Tips and Recipes to get Cooking with your Kids: Embrace the Mess and Delicious Chaos
So you’ve taken the step to get cookin with your kids…A fine choice! now that you’ve decided to cross over to that very messy but totally worth the mess cooking with your kids threshold the question is…What are some of the benefits?
It’s true that including the kids in cooking meals requires time, patience, and some extra clean-up, especially when the children are younger. But many experts think it is well worth the effort. Some of these long and short term benefits: Involving children in meal planning, shopping, and food preparation can help get them interested in trying healthy foods they might normally turn their noses up at. Kids are more likely to sit down to a family meal when they helped prepare it. Parents get to spend quality time with their kids. Kids aren’t spending time in front of the TV or computer while they’re cooking. Learning to cook is a skill your children can use for the rest of their lives. Kids who learn to eat well may be more likely to eat healthfully as adults. Positive cooking experiences can help build self-confidence. Open the lines of communication.
Kids having fun in the kitchen, elbow to elbow, are likely to interact with each other and with their parents. Cooking together gives parents and children time together to talk and share thoughts and stories…
So get talkin, cookin and whippin’ up some really tasty treats, and keep reading for kid-friendly recipes, and tips to get you started
Bon appetit! and keep reading…
Here are just a few tips to get you started:
#1 Try to prepare meals that include as many, fruits, vegetables, whole grains,
#2 Set out some washed and sliced fruits and vegetables to munch on, and nutritious or zero-calorie beverages to sip while you’re cooking. This means the children (and you!) will be less likely to nibble on the dinner ingredients while you work.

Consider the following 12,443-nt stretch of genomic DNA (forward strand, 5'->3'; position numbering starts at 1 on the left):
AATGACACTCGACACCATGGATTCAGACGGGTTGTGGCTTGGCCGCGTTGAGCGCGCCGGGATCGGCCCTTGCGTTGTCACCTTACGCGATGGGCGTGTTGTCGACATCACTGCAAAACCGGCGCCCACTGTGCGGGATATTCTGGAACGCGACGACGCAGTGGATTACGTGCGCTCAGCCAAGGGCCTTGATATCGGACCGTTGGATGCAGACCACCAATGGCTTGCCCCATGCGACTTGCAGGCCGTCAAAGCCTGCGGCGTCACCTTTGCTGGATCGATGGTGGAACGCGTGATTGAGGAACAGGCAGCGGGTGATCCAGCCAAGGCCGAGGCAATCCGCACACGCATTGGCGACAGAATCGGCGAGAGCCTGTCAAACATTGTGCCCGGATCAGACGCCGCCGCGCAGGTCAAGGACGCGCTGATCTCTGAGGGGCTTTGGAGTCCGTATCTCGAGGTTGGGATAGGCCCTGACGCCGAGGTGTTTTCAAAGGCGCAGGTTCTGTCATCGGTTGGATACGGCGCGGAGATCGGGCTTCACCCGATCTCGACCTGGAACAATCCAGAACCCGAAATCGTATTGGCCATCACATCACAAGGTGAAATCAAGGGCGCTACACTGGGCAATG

#3 Structure the work area so they are less likely to spill. You can also have them do their measuring with a jellyroll pan underneath to catch any spills.
#4 Remember that the easier dishes are to prepare, the more likely the kids will try making them again. Start with things like breads, muffins, pasta, smoothies, and fun sandwiches. Slowly work your way up to the fancier stuff.
Here are a few recipes that your children should enjoy making and eating. These come straight from: Elaine Magee, MPH, RD, the author of 25 books, including; Someone’s in the Kitchen with Mommy.
This recipe is appropriate for children of all ages, if they use a plastic knife to cut the tomatoes and an adult helps them with the toaster.
3 fresh, ripe Roma tomatoes
4 fresh basil leaves
1 teaspoon fresh oregano leaves (or 1/4 teaspoon dried oregano flakes)
1 teaspoon bottled minced garlic (or 1/4 teaspoon garlic powder)
4 slices sourdough, French or country-style bread, about 1/2-inch thick
1 1/2 tablespoons extra-virgin olive oil
Salt and pepper to taste
Wash the tomatoes, then cut down the middle with a plastic knife and remove most of the seeds and juice. Chop into small pieces, and add to small bowl.
Tear or chop basil into small pieces, then add to tomatoes in bowl, along with the oregano and garlic.
Toast bread slices to desired brownness. Spoon the tomato mixture evenly over the toasted bread slices, then sprinkle with salt and pepper. Drizzle about 1 teaspoon of olive oil over the top of each tomato-topped bread slice.
Yield: 4 servings
Per serving: 146 calories, 3.5 g protein, 19.5 g carbohydrate, 6.4 g fat, 1 g saturated fat, 0 mg cholesterol, 1.5 g fiber, 181 mg sodium. Calories from fat: 39%.
Egg Mock-Muffin Sandwich
This recipe is best for pre-teens and up (aged 10 and older), but younger kids could whisk the egg mixture and help toast the muffins in a toaster.
2 English muffins, toasted
1 large egg
1/4 cup egg substitute
2 empty tuna cans (or similar cans), washed and label removed
2 slices less-fat American or cheddar cheese slices
Freshly ground pepper
Canola cooking spray
Coat half of a 9″ or 10″ nonstick frying pan with canola cooking spray and heat over medium heat (with adult supervision). In a small bowl, beat the egg with egg substitute with a fork or whisk and set aside.
Pour 1/4 cup of the egg mixture into each tuna can. Sprinkle with freshly ground pepper to taste. When the surface of the egg begins to firm, cut around the inside of the cans with a butter knife to free the edges. Turn the eggs over with a cake fork (with adult supervision), and cook for one minute more. Remove eggs from can.
To assemble each sandwich, layer an English muffin bottom with a slice of cheese, then an egg patty, and the muffin top. Yield: 2 sandwich